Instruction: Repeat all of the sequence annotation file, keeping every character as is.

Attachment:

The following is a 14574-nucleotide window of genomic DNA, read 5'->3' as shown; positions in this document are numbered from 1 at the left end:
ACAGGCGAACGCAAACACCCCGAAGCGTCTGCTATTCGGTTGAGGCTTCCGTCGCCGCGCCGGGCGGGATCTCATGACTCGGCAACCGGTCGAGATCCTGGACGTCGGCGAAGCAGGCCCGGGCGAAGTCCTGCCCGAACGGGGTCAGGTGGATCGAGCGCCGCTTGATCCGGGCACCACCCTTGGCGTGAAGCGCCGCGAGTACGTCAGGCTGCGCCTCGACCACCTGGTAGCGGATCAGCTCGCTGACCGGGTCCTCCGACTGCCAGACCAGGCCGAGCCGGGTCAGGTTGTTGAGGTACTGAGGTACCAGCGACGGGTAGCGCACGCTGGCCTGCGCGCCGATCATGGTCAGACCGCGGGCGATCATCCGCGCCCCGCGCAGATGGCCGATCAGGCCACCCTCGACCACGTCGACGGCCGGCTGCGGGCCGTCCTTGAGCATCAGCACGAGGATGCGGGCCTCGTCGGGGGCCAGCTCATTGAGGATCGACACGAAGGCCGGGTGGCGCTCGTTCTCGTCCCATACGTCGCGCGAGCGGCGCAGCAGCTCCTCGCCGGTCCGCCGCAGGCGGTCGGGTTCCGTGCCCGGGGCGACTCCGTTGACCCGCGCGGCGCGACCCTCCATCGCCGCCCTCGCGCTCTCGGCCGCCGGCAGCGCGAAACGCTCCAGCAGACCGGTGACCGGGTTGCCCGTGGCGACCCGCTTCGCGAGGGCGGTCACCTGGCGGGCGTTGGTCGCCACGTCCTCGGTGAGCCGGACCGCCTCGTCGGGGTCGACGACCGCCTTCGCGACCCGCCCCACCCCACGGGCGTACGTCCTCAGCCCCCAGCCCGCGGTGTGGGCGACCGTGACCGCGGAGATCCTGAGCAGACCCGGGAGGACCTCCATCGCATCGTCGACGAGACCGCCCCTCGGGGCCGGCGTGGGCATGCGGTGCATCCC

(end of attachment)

The following is a 14574-nucleotide window of genomic DNA, read 5'->3' as shown; positions in this document are numbered from 1 at the left end:
ACAGGCGAACGCAAACACCCCGAAGCGTCTGCTATTCGGTTGAGGCTTCCGTCGCCGCGCCGGGCGGGATCTCATGACTCGGCAACCGGTCGAGATCCTGGACGTCGGCGAAGCAGGCCCGGGCGAAGTCCTGCCCGAACGGGGTCAGGTGGATCGAGCGCCGCTTGATCCGGGCACCACCCTTGGCGTGAAGCGCCGCGAGTACGTCAGGCTGCGCCTCGACCACCTGGTAGCGGATCAGCTCGCTGACCGGGTCCTCCGACTGCCAGACCAGGCCGAGCCGGGTCAGGTTGTTGAGGTACTGAGGTACCAGCGACGGGTAGCGCACGCTGGCCTGCGCGCCGATCATGGTCAGACCGCGGGCGATCATCCGCGCCCCGCGCAGATGGCCGATCAGGCCACCCTCGACCACGTCGACGGCCGGCTGCGGGCCGTCCTTGAGCATCAGCACGAGGATGCGGGCCTCGTCGGGGGCCAGCTCATTGAGGATCGACACGAAGGCCGGGTGGCGCTCGTTCTCGTCCCATACGTCGCGCGAGCGGCGCAGCAGCTCCTCGCCGGTCCGCCGCAGGCGGTCGGGTTCCGTGCCCGGGGCGACTCCGTTGACCCGCGCGGCGCGACCCTCCATCGCCGCCCTCGCGCTCTCGGCCGCCGGCAGCGCGAAACGCTCCAGCAGACCGGTGACCGGGTTGCCCGTGGCGACCCGCTTCGCGAGGGCGGTCACCTGGCGGGCGTTGGTCGCCACGTCCTCGGTGAGCCGGACCGCCTCGTCGGGGTCGACGACCGCCTTCGCGACCCGCCCCACCCCACGGGCGTACGTCCTCAGCCCCCAGCCCGCGGTGTGGGCGACCGTGACCGCGGAGATCCTGAGCAGACCCGGGAGGACCTCCATCGCATCGTCGACGAGACCGCCCCTCGGGGCCGGCGTGGGCATGCGGTGCATCCC